Banks promise to shed contract employmentBanks have joined the Korean government’s effort to reduce the number of contract workers in the country by turning their contract employees into salaried ones.
The Industrial Bank of Korea, a state-run bank, said Wednesday that it plans to convert some of its contract-based staff into regular workers. The move is in line with President Moon Jae-in’s push to end contract employment in the public sector.
Contract employment does not come with the same level of pay and benefits as salaried employment. Multiple media outlets reported that the bank would turn all 3,000 of its contract employees into salaried ones.
Most of them are bank tellers hired under permanent contracts that don’t offer the same level of stability as salaried positions.
A spokesperson for the bank though said that details have yet to be determined.
“It is true that we established a task force for the transition of workers’ status into permanent positions at the end of last year when the new bank president, Kim Doh-jin, was inaugurated,” the spokesperson said. “But we are still in talks about the specific scope and timeframe. I believe that it will be hard to be done within this year.”
The decision follows an announcement from Citibank Korea that it would turn 300 contract jobs into permanent positions.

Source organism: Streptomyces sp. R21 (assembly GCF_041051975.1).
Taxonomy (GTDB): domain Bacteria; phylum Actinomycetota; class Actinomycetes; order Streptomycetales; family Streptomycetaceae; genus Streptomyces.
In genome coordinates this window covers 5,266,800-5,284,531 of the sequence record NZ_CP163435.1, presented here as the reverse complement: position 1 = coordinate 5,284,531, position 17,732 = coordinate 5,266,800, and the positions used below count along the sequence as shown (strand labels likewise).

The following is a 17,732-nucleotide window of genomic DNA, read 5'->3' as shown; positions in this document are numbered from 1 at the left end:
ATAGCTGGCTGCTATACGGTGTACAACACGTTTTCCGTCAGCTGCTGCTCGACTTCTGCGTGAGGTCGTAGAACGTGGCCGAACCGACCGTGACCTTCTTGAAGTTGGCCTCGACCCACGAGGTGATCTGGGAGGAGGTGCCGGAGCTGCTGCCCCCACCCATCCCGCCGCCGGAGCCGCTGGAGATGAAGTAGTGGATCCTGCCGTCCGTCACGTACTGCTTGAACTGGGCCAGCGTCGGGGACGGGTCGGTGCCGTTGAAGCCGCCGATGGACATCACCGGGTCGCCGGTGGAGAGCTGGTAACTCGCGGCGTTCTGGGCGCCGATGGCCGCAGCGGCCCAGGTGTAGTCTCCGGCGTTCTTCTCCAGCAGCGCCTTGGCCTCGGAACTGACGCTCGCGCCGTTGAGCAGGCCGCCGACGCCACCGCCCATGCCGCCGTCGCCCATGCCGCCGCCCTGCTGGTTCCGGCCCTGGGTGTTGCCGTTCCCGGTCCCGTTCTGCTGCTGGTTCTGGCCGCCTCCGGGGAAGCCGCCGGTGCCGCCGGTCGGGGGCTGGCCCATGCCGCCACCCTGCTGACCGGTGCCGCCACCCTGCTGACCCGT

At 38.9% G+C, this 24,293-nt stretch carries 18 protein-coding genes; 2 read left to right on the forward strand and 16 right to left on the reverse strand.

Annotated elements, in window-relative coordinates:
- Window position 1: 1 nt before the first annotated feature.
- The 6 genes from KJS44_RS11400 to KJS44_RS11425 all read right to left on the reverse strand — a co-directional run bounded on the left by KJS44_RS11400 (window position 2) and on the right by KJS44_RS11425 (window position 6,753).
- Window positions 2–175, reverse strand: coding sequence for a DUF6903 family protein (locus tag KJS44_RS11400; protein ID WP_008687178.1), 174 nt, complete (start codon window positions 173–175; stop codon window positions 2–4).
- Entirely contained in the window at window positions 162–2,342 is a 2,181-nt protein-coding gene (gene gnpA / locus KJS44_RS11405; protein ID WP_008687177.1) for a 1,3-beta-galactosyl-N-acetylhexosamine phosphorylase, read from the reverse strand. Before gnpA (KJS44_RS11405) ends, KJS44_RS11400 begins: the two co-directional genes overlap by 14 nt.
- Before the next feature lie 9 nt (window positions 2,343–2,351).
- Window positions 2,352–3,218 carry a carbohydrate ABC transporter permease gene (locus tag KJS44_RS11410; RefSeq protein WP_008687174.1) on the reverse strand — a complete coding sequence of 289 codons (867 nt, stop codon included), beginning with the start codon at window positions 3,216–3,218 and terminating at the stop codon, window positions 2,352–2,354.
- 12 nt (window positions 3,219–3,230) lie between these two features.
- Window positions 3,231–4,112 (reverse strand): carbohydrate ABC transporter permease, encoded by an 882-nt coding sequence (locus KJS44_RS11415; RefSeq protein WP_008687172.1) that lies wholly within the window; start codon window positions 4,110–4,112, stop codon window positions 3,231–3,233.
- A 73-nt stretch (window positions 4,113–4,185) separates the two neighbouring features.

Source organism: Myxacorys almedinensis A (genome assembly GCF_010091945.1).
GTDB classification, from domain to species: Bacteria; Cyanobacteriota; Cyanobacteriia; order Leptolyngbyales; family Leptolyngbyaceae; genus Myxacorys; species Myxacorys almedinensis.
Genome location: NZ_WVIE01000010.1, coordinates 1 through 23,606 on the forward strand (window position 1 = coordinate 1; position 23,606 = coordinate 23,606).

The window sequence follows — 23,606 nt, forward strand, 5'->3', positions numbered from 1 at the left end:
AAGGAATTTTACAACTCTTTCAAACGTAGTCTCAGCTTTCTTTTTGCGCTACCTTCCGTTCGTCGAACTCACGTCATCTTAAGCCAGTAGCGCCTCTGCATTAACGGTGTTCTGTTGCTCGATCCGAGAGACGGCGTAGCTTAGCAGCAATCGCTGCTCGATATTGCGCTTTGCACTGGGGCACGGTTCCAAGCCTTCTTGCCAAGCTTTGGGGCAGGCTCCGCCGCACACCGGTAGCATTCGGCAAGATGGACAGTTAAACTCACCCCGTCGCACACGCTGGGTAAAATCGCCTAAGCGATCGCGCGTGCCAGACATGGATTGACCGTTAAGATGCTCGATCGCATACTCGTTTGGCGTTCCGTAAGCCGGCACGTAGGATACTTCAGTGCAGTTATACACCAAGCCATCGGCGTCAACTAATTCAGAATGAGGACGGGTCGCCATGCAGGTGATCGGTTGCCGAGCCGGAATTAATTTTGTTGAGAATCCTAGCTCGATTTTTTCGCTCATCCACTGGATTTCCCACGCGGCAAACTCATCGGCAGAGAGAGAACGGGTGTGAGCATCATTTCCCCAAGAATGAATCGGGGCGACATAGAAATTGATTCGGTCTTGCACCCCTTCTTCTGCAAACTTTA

The company said Tuesday that Park Jin-Hei, president and CEO of Citibank Korea, had sent an internal email notify employees of the change.
“Under the seniority-based salary structure and accumulative severance program that is unique to Citibank Korea, the agenda to change contract employees to regular staff has been a part of an agreement on the management of contract employees,” the president said in the email.
“In pursuit of a broader benefit, however, we will convert about 300 open-end contract tellers/general clerical employees to regular staff this year.”
The bank used to turn only 20 percent of contract workers into permanent posts, but this year, all 300 positions will be converted.
Now, attention has shifted to the country’s four major commercial banks, Shinhan, KB Kookmin, KEB Hana and Woori. At those banks though, only a fraction of workers - about 5 percent - are hired for temporary positions.
Alongside employment status, there’s other change anticipated in the salary system.
Under Moon’s predecessor, Park Geun-hye, the government pushed for wider adoption of a merit-based salary system in the banking sector, but the initiative faced backlash from banks’ labor unions.
President Moon has expressed a cautious approach toward the initiative, and under his watch, the move will likely be scaled back or simply left to wither.
The Korean Financial Industry Union, a labor group representing workers at 15 commercial banks, went on strike last year to protest the government’s push to expand its merit-based salary system to include junior-level employees.
BY PARK EUN-JEE [firstname.lastname@example.org]
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